About this Famous Person
Martin VAN BUREN
8th President of the United States
Source : Tim DOWLING
Martin Van Buren was born in the village of Kinderhook, New York. His father, Abraham van Buren (1737–1817) was a farmer, the owner of a few slaves, and a tavern-keeper in Kinderhook. Abraham Van Buren supported the American Revolution and later the Jeffersonian Republicans. He died while Martin Van Buren was a New York state senator. Martin Van Buren's mother was Maria Hoes (van Alen) van Buren (1747–1818). Her first husband, Johannes Van Alen, died and left her with three children. In 1776, she married Abraham van Buren. She never got over the loss of her second husband in 1817 and died less than a year after him.
By his mother's first marriage, Van Buren had one half-sister and two half-brothers, including James Van Alen, who practiced law with Van Buren for a time and served as a Federalist member of Congress (1807–1809). Van Buren had four full siblings from his parents' marriage: Dirckie "Derike" Van Buren (1777–1865); Jannetje "Hannah" Van Buren (born 1780); Lawrence Van Buren (1786–1868), who served as an officer in the New York militia during the War of 1812 and later was active in the Barnburners New York Democrats; and Abraham Van Buren (1788–1836). Van Buren was also a slaveowner, and like many people of his time, a supporter of slavery.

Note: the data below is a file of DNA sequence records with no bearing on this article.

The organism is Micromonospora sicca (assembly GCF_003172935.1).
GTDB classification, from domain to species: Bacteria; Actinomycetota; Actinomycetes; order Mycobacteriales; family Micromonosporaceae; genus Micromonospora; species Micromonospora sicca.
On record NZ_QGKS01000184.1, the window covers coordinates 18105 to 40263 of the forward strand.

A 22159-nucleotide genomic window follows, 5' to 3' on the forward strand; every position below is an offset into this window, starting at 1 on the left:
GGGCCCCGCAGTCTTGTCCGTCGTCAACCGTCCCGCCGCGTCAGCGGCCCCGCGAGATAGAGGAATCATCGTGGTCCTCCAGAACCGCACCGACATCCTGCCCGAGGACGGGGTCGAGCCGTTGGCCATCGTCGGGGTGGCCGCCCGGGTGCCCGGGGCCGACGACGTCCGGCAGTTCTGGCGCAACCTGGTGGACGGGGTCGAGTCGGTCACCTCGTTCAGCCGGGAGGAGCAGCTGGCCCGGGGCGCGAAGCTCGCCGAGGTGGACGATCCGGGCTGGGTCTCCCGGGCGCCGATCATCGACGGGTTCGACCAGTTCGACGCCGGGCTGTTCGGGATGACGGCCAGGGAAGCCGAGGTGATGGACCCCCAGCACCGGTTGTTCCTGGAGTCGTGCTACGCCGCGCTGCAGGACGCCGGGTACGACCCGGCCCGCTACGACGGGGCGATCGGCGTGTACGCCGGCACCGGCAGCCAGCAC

Van Buren was the first president born a citizen of the United States, as all previous presidents were born before the American Revolution. His great-great-great-great-grandfather Cornelis had come to the New World in 1631 from the Netherlands. Van Buren was also the only President who spoke English as a second language.
Van Buren received a basic education at a dreary, poorly lit schoolhouse in his native village and later studied Latin briefly at the Kinderhook Academy. He excelled in composition and speaking. His formal education ended before he reached 14, when he began studying law at the office of Francis Sylvester, a prominent Federalist attorney in Kinderhook. After six years under Sylvester, he spent a final year of apprenticeship in the New York City office of William P. Van Ness, a political lieutenant of Aaron Burr. Van Buren was admitted to the bar in 1803.
Van Buren married Hannah Hoes, his childhood sweetheart and distant relative on February 21, 1807, in Catskill, New York. Like Van Buren, she was raised in a Dutch home and never lost her distinct Dutch accent. After 12 years of marriage, Hannah Van Buren contracted tuberculosis and died on February 5, 1819, at the age of 35. Martin Van Buren never remarried.